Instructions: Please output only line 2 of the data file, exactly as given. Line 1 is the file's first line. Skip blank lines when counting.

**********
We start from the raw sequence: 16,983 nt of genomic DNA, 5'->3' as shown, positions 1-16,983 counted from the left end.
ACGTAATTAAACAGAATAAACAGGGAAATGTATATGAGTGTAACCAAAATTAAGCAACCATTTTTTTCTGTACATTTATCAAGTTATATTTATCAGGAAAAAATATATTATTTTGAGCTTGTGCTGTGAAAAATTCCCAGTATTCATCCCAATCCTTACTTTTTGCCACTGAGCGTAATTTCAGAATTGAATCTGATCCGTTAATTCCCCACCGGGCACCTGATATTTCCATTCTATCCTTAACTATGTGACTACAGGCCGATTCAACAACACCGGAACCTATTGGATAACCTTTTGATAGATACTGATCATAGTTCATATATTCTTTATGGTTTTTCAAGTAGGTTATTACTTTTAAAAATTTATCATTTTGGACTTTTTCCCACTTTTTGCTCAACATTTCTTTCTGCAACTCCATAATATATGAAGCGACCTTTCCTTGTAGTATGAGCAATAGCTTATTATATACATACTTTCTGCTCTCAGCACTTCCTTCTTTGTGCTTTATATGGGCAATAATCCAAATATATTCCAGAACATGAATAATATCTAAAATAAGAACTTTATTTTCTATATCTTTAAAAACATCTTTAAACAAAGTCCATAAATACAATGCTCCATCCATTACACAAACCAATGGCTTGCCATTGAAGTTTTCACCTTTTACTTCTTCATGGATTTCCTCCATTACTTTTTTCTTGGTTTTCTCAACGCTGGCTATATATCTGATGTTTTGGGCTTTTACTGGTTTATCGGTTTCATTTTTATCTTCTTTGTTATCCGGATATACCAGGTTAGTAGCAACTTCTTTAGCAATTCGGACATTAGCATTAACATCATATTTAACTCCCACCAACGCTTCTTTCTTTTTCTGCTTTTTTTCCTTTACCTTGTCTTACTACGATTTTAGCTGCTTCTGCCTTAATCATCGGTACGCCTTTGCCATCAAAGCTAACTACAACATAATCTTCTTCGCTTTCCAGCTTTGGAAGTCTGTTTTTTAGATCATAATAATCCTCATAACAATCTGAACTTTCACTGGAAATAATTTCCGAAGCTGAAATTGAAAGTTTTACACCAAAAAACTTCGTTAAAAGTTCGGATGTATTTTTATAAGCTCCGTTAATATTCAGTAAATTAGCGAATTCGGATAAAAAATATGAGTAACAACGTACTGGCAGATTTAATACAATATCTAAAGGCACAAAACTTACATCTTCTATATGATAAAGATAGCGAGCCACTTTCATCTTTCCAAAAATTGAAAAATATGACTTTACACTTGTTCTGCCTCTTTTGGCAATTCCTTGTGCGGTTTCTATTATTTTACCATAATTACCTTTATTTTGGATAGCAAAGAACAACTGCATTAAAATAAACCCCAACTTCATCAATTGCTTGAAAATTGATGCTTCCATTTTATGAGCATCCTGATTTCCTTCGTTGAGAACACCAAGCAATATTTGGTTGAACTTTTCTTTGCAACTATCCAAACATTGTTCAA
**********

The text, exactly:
ACGTAATTAAACAGAATAAACAGGGAAATGTATATGAGTGTAACCAAAATTAAGCAACCATTTTTTTCTGTACATTTATCAAGTTATATTTATCAGGAAAAAATATATTATTTTGAGCTTGTGCTGTGAAAAATTCCCAGTATTCATCCCAATCCTTACTTTTTGCCACTGAGCGTAATTTCAGAATTGAATCTGATCCGTTAATTCCCCACCGGGCACCTGATATTTCCATTCTATCCTTAACTATGTGACTACAGGCCGATTCAACAACACCGGAACCTATTGGATAACCTTTTGATAGATACTGATCATAGTTCATATATTCTTTATGGTTTTTCAAGTAGGTTATTACTTTTAAAAATTTATCATTTTGGACTTTTTCCCACTTTTTGCTCAACATTTCTTTCTGCAACTCCATAATATATGAAGCGACCTTTCCTTGTAGTATGAGCAATAGCTTATTATATACATACTTTCTGCTCTCAGCACTTCCTTCTTTGTGCTTTATATGGGCAATAATCCAAATATATTCCAGAACATGAATAATATCTAAAATAAGAACTTTATTTTCTATATCTTTAAAAACATCTTTAAACAAAGTCCATAAATACAATGCTCCATCCATTACACAAACCAATGGCTTGCCATTGAAGTTTTCACCTTTTACTTCTTCATGGATTTCCTCCATTACTTTTTTCTTGGTTTTCTCAACGCTGGCTATATATCTGATGTTTTGGGCTTTTACTGGTTTATCGGTTTCATTTTTATCTTCTTTGTTATCCGGATATACCAGGTTAGTAGCAACTTCTTTAGCAATTCGGACATTAGCATTAACATCATATTTAACTCCCACCAACGCTTCTTTCTTTTTCTGCTTTTTTTCCTTTACCTTGTCTTACTACGATTTTAGCTGCTTCTGCCTTAATCATCGGTACGCCTTTGCCATCAAAGCTAACTACAACATAATCTTCTTCGCTTTCCAGCTTTGGAAGTCTGTTTTTTAGATCATAATAATCCTCATAACAATCTGAACTTTCACTGGAAATAATTTCCGAAGCTGAAATTGAAAGTTTTACACCAAAAAACTTCGTTAAAAGTTCGGATGTATTTTTATAAGCTCCGTTAATATTCAGTAAATTAGCGAATTCGGATAAAAAATATGAGTAACAACGTACTGGCAGATTTAATACAATATCTAAAGGCACAAAACTTACATCTTCTATATGATAAAGATAGCGAGCCACTTTCATCTTTCCAAAAATTGAAAAATATGACTTTACACTTGTTCTGCCTCTTTTGGCAATTCCTTGTGCGGTTTCTATTATTTTACCATAATTACCTTTATTTTGGATAGCAAAGAACAACTGCATTAAAATAAACCCCAACTTCATCAATTGCTTGAAAATTGATGCTTCCATTTTATGAGCATCCTGATTTCCTTCGTTGAGAACACCAAGCAATATTTGGTTGAACTTTTCTTTGCAACTATCCAAACATTGTTCAA